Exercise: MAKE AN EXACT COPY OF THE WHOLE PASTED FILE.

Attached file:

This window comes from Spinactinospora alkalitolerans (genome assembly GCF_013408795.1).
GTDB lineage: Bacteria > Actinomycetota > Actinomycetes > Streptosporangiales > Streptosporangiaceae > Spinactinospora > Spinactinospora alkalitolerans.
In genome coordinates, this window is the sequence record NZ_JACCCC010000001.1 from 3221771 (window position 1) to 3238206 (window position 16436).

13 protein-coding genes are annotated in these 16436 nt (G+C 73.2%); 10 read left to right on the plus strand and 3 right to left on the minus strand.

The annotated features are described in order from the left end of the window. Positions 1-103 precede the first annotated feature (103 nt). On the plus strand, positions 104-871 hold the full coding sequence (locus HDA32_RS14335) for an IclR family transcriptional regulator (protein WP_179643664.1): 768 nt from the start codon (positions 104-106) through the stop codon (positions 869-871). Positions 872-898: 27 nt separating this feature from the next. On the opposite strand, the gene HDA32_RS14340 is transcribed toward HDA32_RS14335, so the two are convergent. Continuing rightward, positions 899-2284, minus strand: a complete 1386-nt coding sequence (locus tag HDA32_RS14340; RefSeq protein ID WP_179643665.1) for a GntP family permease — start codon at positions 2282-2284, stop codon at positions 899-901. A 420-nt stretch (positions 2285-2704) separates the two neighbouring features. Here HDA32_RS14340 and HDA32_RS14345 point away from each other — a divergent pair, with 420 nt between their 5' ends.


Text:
This window comes from Spinactinospora alkalitolerans (genome assembly GCF_013408795.1).
GTDB lineage: Bacteria > Actinomycetota > Actinomycetes > Streptosporangiales > Streptosporangiaceae > Spinactinospora > Spinactinospora alkalitolerans.
In genome coordinates, this window is the sequence record NZ_JACCCC010000001.1 from 3221771 (window position 1) to 3238206 (window position 16436).

13 protein-coding genes are annotated in these 16436 nt (G+C 73.2%); 10 read left to right on the plus strand and 3 right to left on the minus strand.

The annotated features are described in order from the left end of the window. Positions 1-103 precede the first annotated feature (103 nt). On the plus strand, positions 104-871 hold the full coding sequence (locus HDA32_RS14335) for an IclR family transcriptional regulator (protein WP_179643664.1): 768 nt from the start codon (positions 104-106) through the stop codon (positions 869-871). Positions 872-898: 27 nt separating this feature from the next. On the opposite strand, the gene HDA32_RS14340 is transcribed toward HDA32_RS14335, so the two are convergent. Continuing rightward, positions 899-2284, minus strand: a complete 1386-nt coding sequence (locus tag HDA32_RS14340; RefSeq protein ID WP_179643665.1) for a GntP family permease — start codon at positions 2282-2284, stop codon at positions 899-901. A 420-nt stretch (positions 2285-2704) separates the two neighbouring features. Here HDA32_RS14340 and HDA32_RS14345 point away from each other — a divergent pair, with 420 nt between their 5' ends.